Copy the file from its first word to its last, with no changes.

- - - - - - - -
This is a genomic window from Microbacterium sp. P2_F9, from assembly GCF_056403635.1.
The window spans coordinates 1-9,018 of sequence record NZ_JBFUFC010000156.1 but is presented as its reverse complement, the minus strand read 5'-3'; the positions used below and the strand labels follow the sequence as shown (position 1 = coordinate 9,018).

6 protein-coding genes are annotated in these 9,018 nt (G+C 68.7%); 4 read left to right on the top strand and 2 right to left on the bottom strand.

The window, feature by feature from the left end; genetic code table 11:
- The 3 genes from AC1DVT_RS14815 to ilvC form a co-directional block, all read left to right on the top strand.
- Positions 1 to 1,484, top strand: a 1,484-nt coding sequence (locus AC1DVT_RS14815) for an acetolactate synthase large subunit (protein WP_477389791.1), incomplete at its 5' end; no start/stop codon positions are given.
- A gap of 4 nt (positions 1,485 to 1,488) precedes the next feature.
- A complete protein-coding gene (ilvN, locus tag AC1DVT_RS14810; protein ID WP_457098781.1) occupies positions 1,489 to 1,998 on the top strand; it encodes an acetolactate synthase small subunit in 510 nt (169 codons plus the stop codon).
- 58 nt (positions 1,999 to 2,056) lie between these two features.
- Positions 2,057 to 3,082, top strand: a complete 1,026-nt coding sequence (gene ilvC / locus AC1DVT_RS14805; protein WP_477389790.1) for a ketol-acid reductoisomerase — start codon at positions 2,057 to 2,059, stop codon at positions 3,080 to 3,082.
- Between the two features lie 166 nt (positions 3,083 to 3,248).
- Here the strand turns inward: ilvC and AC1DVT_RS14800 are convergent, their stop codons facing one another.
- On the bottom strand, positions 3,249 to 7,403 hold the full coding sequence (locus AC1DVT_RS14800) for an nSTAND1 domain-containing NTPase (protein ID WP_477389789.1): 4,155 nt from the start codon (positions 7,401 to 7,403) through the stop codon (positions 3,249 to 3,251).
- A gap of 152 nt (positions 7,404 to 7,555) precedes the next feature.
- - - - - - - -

This is a genomic window from Microbacterium sp. P2_F9, from assembly GCF_056403635.1.
The window spans coordinates 1-9,018 of sequence record NZ_JBFUFC010000156.1 but is presented as its reverse complement, the minus strand read 5'-3'; the positions used below and the strand labels follow the sequence as shown (position 1 = coordinate 9,018).

6 protein-coding genes are annotated in these 9,018 nt (G+C 68.7%); 4 read left to right on the top strand and 2 right to left on the bottom strand.

The window, feature by feature from the left end; genetic code table 11:
- The 3 genes from AC1DVT_RS14815 to ilvC form a co-directional block, all read left to right on the top strand.
- Positions 1 to 1,484, top strand: a 1,484-nt coding sequence (locus AC1DVT_RS14815) for an acetolactate synthase large subunit (protein WP_477389791.1), incomplete at its 5' end; no start/stop codon positions are given.
- A gap of 4 nt (positions 1,485 to 1,488) precedes the next feature.
- A complete protein-coding gene (ilvN, locus tag AC1DVT_RS14810; protein ID WP_457098781.1) occupies positions 1,489 to 1,998 on the top strand; it encodes an acetolactate synthase small subunit in 510 nt (169 codons plus the stop codon).
- 58 nt (positions 1,999 to 2,056) lie between these two features.
- Positions 2,057 to 3,082, top strand: a complete 1,026-nt coding sequence (gene ilvC / locus AC1DVT_RS14805; protein WP_477389790.1) for a ketol-acid reductoisomerase — start codon at positions 2,057 to 2,059, stop codon at positions 3,080 to 3,082.
- Between the two features lie 166 nt (positions 3,083 to 3,248).
- Here the strand turns inward: ilvC and AC1DVT_RS14800 are convergent, their stop codons facing one another.
- On the bottom strand, positions 3,249 to 7,403 hold the full coding sequence (locus AC1DVT_RS14800) for an nSTAND1 domain-containing NTPase (protein ID WP_477389789.1): 4,155 nt from the start codon (positions 7,401 to 7,403) through the stop codon (positions 3,249 to 3,251).
- A gap of 152 nt (positions 7,404 to 7,555) precedes the next feature.